We pick our Moroccan adventure with Ash fresh after he has lent his willing ear and provided consoling words in our last post (and we sure hope that ended up well).
This is the final post with Ash…for now. I’m sure we’ll come together again for another series soon.
And so without further ado..
Fes to Marrakesh
Early the next morning I left the hotel to get to the train station for my seven-hour trip to Marrakesh. I decided to get first class tickets to ensure I had a seat for this relatively long journey. After getting tickets on the next direct train, I had a wait of just over an hour and a half. I walked across from the station to a local café for breakfast, keeping a watchful eye on my luggage. Later when I boarded the train, I found that I shared a compartment with two German women tourists and a Moroccan-French IT teacher. We enjoyed each other’s company and exchange travel experiences, in addition to discussions on Moroccan politics and how the monarchy was holding back social and political change. I noticed that the vacant seats in our compartment had a high turnover of occupants, some from 2nd class carriages to others who did not have any tickets at all. Enforcement of the train travel rules by the ticket checker was clearly missing!
he scene was set one fine Sunday in April.
A quiet beach, the sea breeze and morning swells, the night sky, the crisp morning. Fingers clicked, moments were taken and smiles of acknowledgment passed between friends.
We spent a quarter of the day at the winsome Whale Beach two weekends ago but it sure felt like forever.
This was one day trip to remember.
The Moroccan adventure continues with Ash who in the first post, described why Morocco has been on his Bucketlist for years, then proceeded to guide us through the old cities of Rabat, Tangier and Chefchaoen.
Let’s continue our travel with our man Ash..
My hotel in Chefchaoen was a family run boutique hotel owned by an Italian man and his local wife, with quirky and individually designed bedrooms at multiple levels linked by narrow and winding stairs. They also owned an adjoining handicraft store which serves to support their income from their hotel business.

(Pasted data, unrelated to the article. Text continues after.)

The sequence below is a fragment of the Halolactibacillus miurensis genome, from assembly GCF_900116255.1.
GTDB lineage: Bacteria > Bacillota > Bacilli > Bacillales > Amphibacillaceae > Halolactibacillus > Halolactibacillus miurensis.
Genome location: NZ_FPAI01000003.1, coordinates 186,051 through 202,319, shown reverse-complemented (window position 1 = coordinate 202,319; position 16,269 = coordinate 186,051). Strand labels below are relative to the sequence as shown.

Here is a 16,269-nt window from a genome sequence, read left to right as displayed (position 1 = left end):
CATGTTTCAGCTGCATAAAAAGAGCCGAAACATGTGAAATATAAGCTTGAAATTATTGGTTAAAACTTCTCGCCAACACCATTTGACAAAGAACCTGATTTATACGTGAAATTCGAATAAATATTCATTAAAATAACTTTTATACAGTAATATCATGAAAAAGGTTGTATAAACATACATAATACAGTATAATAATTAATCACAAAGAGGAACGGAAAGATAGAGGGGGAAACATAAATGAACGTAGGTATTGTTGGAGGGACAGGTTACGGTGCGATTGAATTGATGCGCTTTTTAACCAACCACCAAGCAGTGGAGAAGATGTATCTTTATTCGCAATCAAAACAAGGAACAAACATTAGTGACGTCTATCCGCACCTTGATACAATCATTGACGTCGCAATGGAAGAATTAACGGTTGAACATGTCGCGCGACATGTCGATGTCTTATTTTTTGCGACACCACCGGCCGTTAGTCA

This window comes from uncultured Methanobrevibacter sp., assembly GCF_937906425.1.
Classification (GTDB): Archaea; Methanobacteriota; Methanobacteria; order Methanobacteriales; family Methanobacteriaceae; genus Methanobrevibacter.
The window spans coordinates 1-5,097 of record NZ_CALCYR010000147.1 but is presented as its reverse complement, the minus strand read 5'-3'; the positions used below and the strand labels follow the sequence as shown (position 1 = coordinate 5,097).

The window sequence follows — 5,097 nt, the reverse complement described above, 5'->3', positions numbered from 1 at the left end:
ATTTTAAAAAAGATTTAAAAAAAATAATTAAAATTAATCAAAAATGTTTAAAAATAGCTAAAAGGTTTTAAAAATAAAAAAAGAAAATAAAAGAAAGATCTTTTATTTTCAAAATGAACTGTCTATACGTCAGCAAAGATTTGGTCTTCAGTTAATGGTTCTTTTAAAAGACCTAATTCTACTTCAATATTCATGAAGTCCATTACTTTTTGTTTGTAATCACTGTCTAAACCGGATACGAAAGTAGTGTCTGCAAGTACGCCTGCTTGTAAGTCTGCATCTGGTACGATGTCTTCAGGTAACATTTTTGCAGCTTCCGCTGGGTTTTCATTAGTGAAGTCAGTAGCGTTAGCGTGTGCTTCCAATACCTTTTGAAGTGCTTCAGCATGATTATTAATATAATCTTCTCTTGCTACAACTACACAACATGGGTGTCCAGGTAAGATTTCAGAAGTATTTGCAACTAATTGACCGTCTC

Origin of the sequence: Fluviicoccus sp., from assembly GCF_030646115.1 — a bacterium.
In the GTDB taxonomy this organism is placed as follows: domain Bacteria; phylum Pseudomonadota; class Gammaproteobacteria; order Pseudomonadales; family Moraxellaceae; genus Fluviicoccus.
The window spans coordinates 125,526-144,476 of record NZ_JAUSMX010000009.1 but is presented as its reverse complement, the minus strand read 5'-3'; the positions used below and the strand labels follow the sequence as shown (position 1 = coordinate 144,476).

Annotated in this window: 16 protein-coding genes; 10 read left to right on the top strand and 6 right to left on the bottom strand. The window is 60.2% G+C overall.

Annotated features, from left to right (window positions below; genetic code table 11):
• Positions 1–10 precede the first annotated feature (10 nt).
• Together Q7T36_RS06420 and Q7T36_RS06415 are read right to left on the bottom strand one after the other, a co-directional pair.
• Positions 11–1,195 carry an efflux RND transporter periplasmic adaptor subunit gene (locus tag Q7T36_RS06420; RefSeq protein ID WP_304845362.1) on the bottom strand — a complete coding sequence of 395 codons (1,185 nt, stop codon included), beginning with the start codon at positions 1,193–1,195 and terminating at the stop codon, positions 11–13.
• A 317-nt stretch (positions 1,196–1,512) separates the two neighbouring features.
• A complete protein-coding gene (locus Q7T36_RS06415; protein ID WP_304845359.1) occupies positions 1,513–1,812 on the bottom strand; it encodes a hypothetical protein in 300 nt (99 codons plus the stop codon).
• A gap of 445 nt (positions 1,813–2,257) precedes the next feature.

Spent Friday night donating my time for a fundraiser for MND research and it was well worth it!
This was a first for me and I really didn’t know what to expect; I certainly didn’t expect the 600-strong guests in the event nor that the plan we were given went out the door as soon as the guests arrived. I was meant to show guests their seats but when the people started rolling in, one of the stalls that were selling cubic zirconia earrings was undermanned. But I certainly didn’t mind as we all had to chip in where required.
It’s been a while since our last Travel Bug post but Ash is back with this 3-part mini series. We travel alongside our good friend right through the heart of Morocco via Kuala Lumpur and discover the allure of the country, its culture and people.
Without further ado..
The Magic of Morocco, part 1
Morocco has always been on my bucket list for as long as I can remember; however, I did not find the time or opportunity to visit this exotic destination. Imagine my surprise when a mutual friend of a work colleague mentioned at lunch a couple of months ago, that he had inherited a house in Marrakesh, which he was happy to provide to any of four of us if we were ever headed that way.
Separately, he invited me to travel with him in September. Accepting his gracious offer, I started researching and planning my trip and arranging a tourist visa. (This is not normally required for most countries). I had visions of the Sahara Desert, camels, colourful carpets and handicraft associated with Morocco, not to mention Humphrey Bogart and delightful Casablanca.
The last time I went on a holiday was in July for the Splendour in the Grass festival in Byron Bay. That was more a long weekend than a holiday so I was really itching for one.
I always thought of New Zealand as an “It’s just there!” country and I had the “I’ll get to it one day.” attitude. Well, that one day turned out to be now.
I’ll now curate through some snaps of the trip as pictures can really tell the story more than words. And besides, I took 2000 pics in a week so I do have some material behind me (but don’t worry, I’ll only use a select few on this post).
Here we go..